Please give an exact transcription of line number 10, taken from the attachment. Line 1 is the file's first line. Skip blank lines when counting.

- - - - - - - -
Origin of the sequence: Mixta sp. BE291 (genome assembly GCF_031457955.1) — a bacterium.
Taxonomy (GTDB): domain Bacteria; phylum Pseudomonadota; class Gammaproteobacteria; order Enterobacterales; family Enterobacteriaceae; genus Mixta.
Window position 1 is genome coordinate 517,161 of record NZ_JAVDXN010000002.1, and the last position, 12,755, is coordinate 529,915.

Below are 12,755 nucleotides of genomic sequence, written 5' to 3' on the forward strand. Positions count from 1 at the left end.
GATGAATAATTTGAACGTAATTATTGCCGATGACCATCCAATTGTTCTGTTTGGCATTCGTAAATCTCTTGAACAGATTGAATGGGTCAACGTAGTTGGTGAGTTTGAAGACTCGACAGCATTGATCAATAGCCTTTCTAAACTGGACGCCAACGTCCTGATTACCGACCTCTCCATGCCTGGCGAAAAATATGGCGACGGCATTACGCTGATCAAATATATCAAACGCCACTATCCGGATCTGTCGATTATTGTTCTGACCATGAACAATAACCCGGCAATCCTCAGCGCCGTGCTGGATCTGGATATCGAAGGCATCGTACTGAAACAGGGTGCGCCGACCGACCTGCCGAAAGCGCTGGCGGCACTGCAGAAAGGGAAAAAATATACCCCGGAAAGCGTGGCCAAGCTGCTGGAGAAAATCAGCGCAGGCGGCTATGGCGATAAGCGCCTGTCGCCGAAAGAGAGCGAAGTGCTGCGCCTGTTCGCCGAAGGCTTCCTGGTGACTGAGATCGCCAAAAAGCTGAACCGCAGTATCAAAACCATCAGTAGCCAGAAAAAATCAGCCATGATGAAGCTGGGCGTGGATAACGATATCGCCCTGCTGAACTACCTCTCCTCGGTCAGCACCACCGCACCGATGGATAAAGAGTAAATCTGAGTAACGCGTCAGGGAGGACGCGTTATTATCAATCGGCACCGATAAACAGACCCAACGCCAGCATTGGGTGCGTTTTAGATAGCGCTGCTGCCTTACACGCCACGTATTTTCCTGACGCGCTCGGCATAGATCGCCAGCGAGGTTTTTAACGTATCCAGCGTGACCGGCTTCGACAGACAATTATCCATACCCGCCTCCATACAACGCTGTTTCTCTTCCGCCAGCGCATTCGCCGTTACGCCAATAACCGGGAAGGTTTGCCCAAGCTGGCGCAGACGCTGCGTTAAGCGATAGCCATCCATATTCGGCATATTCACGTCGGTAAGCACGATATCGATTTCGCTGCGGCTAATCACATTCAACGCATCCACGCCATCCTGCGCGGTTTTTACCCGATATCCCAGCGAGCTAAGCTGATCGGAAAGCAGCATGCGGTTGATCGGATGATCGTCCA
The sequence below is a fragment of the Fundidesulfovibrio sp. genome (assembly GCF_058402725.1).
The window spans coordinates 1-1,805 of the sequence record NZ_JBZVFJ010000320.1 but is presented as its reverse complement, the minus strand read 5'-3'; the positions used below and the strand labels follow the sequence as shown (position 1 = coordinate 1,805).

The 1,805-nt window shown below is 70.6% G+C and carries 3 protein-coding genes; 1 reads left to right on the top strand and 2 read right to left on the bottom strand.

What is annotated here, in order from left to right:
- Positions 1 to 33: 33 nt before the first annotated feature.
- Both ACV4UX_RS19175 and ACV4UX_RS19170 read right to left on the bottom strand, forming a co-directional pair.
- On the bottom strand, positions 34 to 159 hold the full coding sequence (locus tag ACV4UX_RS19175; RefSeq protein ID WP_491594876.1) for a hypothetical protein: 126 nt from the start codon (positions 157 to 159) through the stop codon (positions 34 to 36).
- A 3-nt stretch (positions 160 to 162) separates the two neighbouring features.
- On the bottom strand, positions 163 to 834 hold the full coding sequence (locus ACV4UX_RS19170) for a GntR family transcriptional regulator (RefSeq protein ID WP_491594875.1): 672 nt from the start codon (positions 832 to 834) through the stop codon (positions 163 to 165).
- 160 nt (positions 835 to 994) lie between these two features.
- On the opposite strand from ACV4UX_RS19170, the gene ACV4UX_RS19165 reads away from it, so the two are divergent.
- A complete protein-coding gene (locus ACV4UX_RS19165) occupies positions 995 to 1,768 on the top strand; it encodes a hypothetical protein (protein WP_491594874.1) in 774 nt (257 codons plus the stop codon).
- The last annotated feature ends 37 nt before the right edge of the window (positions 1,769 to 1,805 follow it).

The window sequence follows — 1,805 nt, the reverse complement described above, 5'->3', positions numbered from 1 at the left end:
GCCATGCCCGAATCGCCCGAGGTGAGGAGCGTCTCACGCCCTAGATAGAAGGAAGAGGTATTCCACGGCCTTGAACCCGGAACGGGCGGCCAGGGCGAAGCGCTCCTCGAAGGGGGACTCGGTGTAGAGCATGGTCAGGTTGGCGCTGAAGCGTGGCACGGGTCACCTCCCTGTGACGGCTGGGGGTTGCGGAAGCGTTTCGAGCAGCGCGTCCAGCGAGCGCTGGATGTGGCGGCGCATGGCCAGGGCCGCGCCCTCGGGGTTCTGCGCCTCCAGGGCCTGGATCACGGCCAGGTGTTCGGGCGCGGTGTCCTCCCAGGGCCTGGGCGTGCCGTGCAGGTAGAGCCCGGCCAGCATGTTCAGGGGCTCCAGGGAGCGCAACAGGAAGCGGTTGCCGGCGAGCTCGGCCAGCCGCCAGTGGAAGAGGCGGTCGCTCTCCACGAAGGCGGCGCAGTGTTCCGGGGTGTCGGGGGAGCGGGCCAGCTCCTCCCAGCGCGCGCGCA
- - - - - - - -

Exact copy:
- Positions 1 to 33: 33 nt before the first annotated feature.